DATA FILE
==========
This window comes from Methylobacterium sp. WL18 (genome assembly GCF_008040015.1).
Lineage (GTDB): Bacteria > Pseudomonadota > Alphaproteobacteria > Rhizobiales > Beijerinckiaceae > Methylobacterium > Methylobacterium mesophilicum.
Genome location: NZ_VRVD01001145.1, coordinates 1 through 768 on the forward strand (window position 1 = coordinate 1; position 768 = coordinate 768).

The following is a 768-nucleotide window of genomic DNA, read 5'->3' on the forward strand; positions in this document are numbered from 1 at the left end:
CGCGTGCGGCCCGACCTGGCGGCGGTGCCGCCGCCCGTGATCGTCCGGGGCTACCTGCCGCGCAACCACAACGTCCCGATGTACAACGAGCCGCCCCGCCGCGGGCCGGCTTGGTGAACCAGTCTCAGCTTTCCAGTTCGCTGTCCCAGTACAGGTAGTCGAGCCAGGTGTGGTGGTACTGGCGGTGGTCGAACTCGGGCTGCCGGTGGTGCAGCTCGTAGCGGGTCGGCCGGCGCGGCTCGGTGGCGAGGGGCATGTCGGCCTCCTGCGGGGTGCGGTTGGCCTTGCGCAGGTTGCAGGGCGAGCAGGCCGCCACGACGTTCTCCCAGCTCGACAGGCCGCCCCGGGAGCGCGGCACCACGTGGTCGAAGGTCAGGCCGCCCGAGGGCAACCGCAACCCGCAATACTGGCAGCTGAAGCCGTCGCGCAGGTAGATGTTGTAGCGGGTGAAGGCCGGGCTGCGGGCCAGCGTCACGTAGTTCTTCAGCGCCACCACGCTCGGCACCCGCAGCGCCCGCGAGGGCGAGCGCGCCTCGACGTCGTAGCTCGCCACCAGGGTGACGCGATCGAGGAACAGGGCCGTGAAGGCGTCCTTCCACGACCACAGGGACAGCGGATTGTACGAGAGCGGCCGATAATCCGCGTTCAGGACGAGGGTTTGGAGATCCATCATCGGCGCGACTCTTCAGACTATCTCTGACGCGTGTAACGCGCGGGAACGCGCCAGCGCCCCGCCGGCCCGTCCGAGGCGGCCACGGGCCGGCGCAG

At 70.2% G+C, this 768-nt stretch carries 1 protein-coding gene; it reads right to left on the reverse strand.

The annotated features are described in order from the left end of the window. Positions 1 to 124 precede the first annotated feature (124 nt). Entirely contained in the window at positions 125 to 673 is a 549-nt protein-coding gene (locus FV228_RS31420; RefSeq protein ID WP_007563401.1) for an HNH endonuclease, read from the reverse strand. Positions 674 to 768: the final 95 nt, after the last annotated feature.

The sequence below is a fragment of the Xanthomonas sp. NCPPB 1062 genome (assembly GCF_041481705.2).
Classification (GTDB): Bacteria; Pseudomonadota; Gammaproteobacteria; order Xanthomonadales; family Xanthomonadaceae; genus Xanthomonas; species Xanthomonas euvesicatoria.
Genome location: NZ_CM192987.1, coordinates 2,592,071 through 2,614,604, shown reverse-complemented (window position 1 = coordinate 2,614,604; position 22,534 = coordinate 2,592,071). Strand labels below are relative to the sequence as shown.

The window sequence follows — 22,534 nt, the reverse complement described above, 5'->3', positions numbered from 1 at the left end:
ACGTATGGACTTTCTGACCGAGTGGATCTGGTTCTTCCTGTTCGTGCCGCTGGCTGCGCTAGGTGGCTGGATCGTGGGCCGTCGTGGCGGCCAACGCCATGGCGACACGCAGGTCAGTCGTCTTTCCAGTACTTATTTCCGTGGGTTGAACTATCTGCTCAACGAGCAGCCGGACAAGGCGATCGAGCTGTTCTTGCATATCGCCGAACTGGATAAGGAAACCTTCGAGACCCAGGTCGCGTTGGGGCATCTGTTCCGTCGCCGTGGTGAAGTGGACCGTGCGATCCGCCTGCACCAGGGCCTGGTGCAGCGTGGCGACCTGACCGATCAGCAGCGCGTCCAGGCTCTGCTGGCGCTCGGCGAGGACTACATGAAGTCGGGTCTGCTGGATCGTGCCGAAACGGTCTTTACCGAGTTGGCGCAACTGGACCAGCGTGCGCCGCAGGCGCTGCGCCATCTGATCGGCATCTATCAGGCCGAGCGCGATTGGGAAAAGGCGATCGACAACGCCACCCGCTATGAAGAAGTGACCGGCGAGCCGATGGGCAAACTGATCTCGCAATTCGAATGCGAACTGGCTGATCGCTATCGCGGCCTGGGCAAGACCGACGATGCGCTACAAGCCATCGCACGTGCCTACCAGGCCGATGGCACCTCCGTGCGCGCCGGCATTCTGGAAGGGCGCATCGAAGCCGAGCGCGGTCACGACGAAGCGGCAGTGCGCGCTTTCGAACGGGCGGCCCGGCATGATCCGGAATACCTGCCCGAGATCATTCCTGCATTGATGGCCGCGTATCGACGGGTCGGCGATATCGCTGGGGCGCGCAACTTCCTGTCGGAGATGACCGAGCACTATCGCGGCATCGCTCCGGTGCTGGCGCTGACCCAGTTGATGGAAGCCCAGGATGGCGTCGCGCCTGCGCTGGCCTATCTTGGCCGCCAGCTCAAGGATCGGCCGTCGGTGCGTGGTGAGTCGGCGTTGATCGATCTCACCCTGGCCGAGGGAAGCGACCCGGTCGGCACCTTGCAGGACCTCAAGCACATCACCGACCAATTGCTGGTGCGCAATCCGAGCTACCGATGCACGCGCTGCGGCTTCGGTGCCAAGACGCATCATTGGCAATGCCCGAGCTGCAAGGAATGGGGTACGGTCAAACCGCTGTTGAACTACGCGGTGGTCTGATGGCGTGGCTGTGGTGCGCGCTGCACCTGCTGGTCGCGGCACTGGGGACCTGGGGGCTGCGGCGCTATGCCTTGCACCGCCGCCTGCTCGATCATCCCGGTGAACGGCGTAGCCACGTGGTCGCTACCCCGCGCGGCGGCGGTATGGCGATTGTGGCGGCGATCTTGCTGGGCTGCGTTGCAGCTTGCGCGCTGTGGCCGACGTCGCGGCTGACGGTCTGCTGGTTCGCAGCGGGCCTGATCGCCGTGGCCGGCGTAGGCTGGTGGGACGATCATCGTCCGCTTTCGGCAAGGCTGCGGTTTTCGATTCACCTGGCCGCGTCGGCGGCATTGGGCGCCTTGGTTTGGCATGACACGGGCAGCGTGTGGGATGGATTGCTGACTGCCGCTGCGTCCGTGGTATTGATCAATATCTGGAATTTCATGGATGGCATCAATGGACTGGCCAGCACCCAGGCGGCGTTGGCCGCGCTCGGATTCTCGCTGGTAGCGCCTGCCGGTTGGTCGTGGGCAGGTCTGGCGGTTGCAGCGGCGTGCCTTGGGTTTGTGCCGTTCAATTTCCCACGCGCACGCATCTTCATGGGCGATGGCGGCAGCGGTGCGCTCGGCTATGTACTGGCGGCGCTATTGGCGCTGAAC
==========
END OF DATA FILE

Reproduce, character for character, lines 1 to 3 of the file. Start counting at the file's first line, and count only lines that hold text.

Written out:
This window comes from Methylobacterium sp. WL18 (genome assembly GCF_008040015.1).
Lineage (GTDB): Bacteria > Pseudomonadota > Alphaproteobacteria > Rhizobiales > Beijerinckiaceae > Methylobacterium > Methylobacterium mesophilicum.
Genome location: NZ_VRVD01001145.1, coordinates 1 through 768 on the forward strand (window position 1 = coordinate 1; position 768 = coordinate 768).